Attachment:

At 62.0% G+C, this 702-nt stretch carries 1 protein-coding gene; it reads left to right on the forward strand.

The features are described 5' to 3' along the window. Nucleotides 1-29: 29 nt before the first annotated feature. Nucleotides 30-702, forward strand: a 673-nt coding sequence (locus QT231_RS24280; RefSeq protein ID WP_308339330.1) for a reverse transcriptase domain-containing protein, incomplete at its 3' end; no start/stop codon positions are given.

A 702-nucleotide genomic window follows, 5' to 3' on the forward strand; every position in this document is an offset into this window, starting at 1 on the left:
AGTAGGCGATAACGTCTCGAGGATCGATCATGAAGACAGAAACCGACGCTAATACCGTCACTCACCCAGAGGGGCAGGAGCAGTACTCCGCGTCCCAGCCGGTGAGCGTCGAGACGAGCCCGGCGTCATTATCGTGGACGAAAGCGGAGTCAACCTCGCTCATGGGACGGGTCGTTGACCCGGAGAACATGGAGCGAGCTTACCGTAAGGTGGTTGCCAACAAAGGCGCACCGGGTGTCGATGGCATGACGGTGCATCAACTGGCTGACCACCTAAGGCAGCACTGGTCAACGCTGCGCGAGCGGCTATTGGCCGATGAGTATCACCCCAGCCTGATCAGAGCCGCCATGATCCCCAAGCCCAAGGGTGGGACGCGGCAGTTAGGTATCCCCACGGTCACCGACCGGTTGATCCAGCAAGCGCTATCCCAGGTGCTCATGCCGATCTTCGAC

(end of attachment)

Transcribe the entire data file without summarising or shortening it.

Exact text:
At 62.0% G+C, this 702-nt stretch carries 1 protein-coding gene; it reads left to right on the forward strand.

The features are described 5' to 3' along the window. Nucleotides 1-29: 29 nt before the first annotated feature. Nucleotides 30-702, forward strand: a 673-nt coding sequence (locus QT231_RS24280; RefSeq protein ID WP_308339330.1) for a reverse transcriptase domain-containing protein, incomplete at its 3' end; no start/stop codon positions are given.

A 702-nucleotide genomic window follows, 5' to 3' on the forward strand; every position in this document is an offset into this window, starting at 1 on the left:
AGTAGGCGATAACGTCTCGAGGATCGATCATGAAGACAGAAACCGACGCTAATACCGTCACTCACCCAGAGGGGCAGGAGCAGTACTCCGCGTCCCAGCCGGTGAGCGTCGAGACGAGCCCGGCGTCATTATCGTGGACGAAAGCGGAGTCAACCTCGCTCATGGGACGGGTCGTTGACCCGGAGAACATGGAGCGAGCTTACCGTAAGGTGGTTGCCAACAAAGGCGCACCGGGTGTCGATGGCATGACGGTGCATCAACTGGCTGACCACCTAAGGCAGCACTGGTCAACGCTGCGCGAGCGGCTATTGGCCGATGAGTATCACCCCAGCCTGATCAGAGCCGCCATGATCCCCAAGCCCAAGGGTGGGACGCGGCAGTTAGGTATCCCCACGGTCACCGACCGGTTGATCCAGCAAGCGCTATCCCAGGTGCTCATGCCGATCTTCGAC